Cru is New York's Newest Destination for Wine Lovers

Burgundy is the highlight of a list that contains classics, as well as a few surprises.
Sep 2, 2004

With 3,300 selections and more than 45 wines by the glass, Cru is New York's latest magnet for wine lovers. The sleek, richly wooded restaurant, which features a separate wine bar, is located on lower Fifth Avenue in the former Washington Park space.

Owner Roy Welland, general manager Robert Bohr and sommelier John Slover have kept the Washington Park wine inventory, augmenting it with 1,200 more selections. The focus is Burgundy, with an all-star cast of growers that would make any Pinotphile's pulse race.

The list is strong in other areas, with perhaps the strongest offerings of dry Riesling and Grüner Veltliner from Austria available in the United States. Bordeaux, the Rhône Valley, Germany and Italy are also well-represented. The California selections are less extensive yet show depth, with several verticals, including several cult Cabernets and Ridge Montebello back to 1970.

Although the classic wine regions dominate, Bohr, who is also the wine director, likes to challenge customers with offbeat choices. This is evident in the by-the-glass program, which offers both 3-ounce and 6-ounce pours. A Greek white, Asprolithi Patras 2002 from Oenoforos winery, is a nod to the Athens Olympics at $7 a glass, or $4 for a taste. A Verdicchio dei Castello di Jesi 2001 ($17/$9) from Gli Eremi in Italy "…is a little pricey," Bohr conceded, "but it's the best Verdicchio I've tasted."

Obscure reds such as the Domaine Peyra Côtes D'Auvergne Rieusseau 2001 ($8/$4), a Gamay-based country wine from the upper Loire Valley, rubs shoulders with a Turley Zinfandel California Old Vines 2002 ($19/$10) and Château Pichon-Longueville-Lalande Pauillac 1982 ($150/$75).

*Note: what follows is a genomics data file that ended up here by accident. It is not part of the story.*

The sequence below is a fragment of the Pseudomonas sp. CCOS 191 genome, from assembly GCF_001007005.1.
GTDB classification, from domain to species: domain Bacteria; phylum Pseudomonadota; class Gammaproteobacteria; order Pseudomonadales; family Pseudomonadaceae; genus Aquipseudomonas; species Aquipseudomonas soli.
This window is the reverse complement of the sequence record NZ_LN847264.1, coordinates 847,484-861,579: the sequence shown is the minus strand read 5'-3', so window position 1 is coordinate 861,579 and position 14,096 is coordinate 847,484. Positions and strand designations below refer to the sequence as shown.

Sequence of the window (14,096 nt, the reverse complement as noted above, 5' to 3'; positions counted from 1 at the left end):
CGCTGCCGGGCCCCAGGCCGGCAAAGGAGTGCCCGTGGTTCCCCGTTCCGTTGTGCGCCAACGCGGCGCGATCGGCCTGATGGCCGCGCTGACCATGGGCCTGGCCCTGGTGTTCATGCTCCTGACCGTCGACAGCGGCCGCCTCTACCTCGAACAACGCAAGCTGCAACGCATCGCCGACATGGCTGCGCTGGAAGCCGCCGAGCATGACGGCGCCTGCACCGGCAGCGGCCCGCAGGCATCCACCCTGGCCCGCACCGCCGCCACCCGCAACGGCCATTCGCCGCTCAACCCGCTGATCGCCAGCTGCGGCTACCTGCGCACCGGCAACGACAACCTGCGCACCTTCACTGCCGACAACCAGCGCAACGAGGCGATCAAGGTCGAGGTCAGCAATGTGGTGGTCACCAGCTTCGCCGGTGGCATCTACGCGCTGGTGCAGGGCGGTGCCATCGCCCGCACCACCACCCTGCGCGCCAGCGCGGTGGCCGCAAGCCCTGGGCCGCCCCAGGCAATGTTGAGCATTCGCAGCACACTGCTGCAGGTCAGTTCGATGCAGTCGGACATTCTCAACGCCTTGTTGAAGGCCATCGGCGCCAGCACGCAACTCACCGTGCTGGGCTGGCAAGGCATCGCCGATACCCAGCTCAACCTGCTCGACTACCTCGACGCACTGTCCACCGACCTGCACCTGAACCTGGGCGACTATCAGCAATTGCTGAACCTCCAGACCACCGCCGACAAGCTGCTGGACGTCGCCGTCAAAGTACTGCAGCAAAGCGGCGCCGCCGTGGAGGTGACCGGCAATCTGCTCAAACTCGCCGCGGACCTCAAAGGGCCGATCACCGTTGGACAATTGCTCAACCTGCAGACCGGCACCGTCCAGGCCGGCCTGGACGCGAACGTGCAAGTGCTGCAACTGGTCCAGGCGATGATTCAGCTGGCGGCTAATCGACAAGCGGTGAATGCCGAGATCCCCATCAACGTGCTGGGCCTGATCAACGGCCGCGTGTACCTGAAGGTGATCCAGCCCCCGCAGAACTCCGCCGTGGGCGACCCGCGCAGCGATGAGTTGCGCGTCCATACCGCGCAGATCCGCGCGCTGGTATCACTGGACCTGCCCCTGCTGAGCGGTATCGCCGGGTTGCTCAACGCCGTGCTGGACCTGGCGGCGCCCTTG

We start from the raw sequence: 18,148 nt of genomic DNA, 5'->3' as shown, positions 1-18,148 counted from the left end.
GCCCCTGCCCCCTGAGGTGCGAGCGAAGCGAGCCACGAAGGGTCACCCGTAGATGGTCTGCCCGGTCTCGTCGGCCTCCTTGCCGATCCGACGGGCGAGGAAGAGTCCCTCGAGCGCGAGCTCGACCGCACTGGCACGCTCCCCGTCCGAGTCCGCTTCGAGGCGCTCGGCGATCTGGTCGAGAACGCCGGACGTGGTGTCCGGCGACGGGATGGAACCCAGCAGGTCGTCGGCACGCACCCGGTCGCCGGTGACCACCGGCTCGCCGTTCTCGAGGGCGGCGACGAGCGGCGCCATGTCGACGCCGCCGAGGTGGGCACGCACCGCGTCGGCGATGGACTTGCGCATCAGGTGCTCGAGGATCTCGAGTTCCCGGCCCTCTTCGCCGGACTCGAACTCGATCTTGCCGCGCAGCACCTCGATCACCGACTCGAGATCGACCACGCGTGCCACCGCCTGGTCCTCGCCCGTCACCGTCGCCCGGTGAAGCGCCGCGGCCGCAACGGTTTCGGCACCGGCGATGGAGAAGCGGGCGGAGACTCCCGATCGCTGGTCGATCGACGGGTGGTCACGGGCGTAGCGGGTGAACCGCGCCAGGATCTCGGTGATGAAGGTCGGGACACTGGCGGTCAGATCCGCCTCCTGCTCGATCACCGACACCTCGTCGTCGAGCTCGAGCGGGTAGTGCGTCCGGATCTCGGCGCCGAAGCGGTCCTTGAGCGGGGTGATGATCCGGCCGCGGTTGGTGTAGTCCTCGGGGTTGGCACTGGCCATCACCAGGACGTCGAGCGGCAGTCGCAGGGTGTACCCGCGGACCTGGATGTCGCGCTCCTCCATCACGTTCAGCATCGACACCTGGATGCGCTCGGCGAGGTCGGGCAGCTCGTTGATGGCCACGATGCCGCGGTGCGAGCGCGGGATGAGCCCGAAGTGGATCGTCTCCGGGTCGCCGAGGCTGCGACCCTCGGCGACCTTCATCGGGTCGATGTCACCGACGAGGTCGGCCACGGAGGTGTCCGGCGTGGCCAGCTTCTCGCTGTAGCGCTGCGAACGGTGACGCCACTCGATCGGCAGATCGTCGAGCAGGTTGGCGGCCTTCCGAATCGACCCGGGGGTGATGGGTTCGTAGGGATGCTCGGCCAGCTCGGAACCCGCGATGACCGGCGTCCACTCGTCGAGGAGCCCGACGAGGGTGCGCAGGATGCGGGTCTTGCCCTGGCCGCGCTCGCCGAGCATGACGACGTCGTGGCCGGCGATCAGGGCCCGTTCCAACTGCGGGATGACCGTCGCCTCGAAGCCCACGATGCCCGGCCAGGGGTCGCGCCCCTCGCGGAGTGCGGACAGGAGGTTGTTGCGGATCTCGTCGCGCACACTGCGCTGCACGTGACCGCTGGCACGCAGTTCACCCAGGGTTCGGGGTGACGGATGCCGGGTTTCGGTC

"It was hard to find a lot of value whites we really liked," Bohr said. "It was much easier to find value reds that work well with [chef] Shea Gallante's clean, bright dishes."

Gallante worked at Felidia in New York before joining Bouley, spending two of his three years there as chef de cuisine. Thus, it is not surprising that his cooking is grounded in Italian tradition, with more contemporary French and Spanish techniques added.

The 22-seat wine bar currently offers small plates from the dining-room menu, but the goal is to develop a separate bar menu of small plates, to which wines will be matched. "The food here is very nuanced," Bohr explained. "It goes very well with Barolo, Austrian Riesling and Grüner Veltliner and red and white Burgundy."

Several offerings of crudo ($6 apiece) are exemplified by the langoustine with green papaya-truffle salad and gin sauce. Appetizers ($12) include rabbit cotechino with casteluccio lentils, speck and mustard flavor. There are also pasta dishes ($13) and main plates ($15), such as Atlantic halibut with baby beets and sunchokes.

The renovated wine bar area in the front room (which is not quite finished, since the restaurant is so new) matches cool limestone walls with warm, exotic woods. Bolivian cocobolo was milled from a single tree for the bar, which is trimmed in rosewood. The dark hardwood floor of African wenge adds another shade. The cocobolo/rosewood theme continues in the dining room, with wainscoting and a floor-to-ceiling serving cabinet. Although it all looks urbane and civilized, one evening, strains of Herbie Hancock's funky 1970s album Head Hunters added a hip, downtown feel to the atmosphere.

24 Fifth Ave.
New York, NY 10011
Telephone: (212) 529-1700
Fax: (212) 529-6300
Web site:

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